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Read This: Huey Lewis eloquently argues the case for the banishment of all recorded music at sporting events

While he might be a longstanding and vocal supporter of many things, including sports in general, Huey Lewis is not a fan of actual sports stadiums pumping in recorded pieces music. In a piece he wrote for The Talkhouse, the News cohort argues for the banning of all pre-taped music from sporting events, saying that “the fairly recent (in historical terms) proliferation of the pre-recorded stuff has begun to seriously degrade the experience of going to a ballgame.”

Lewis goes on to make his case, arguing that thumping Black Eyed Peas tracks drown out the natural sounds of a baseball game, from the crack of the bat to the “cry of ‘I got it!’” He also notes, rightly, that most recorded tracks sound like absolute crap in a large open stadium, with the spacing of the speakers generally resulting in the reduction of any song to just the beat. Perhaps most compellingly, Lewis also believes that if recorded music were banned at the parks, that might eliminate the public’s access to those over-played jock jams so prevalent nowadays, from his example, “Wheels On the Bus,” to ours, DJ Casper’s “Cha Cha Slide (Casper Slide).”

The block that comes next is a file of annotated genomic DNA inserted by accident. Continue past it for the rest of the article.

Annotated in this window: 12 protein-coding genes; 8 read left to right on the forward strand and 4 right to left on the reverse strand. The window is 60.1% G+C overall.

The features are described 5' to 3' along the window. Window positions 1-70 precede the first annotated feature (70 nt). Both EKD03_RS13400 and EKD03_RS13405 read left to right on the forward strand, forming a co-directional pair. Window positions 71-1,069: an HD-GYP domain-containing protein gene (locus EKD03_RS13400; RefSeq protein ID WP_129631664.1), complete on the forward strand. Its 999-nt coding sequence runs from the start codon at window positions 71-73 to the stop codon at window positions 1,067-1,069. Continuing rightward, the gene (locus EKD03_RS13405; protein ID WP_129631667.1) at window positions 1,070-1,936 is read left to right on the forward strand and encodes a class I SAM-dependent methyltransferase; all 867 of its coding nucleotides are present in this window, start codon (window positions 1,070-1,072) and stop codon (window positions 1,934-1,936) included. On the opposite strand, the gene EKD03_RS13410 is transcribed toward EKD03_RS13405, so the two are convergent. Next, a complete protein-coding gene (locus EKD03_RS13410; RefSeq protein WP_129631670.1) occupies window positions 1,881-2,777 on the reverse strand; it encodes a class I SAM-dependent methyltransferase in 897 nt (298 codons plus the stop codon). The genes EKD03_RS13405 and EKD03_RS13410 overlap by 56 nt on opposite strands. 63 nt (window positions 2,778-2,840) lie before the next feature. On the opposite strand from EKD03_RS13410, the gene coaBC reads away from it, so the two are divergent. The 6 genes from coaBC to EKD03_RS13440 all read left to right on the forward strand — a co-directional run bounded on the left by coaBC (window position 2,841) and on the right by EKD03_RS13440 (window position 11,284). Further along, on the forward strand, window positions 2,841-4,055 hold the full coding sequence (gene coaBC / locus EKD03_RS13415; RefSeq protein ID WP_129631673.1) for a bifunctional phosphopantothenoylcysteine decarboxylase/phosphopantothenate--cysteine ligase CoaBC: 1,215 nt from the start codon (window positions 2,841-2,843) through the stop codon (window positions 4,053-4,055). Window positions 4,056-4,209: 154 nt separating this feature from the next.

Of course, all of Lewis’ thoughtfulness might be rooted a little bit in his own nostalgia because, as he notes, his hometown San Francisco 49ers long hosted an 18-piece jazz band on the sidelines, “complete with a cable car bell ringer.” Both the 49ers and the SF Giants also used to hire a roaming Dixieland band to entertain the fans. In Lewis’ opinion, live bands are culturally valuable in that they “connect a team to the local music community in a real way, and the sound they produce is far more interesting and appropriate for a large stadium.”

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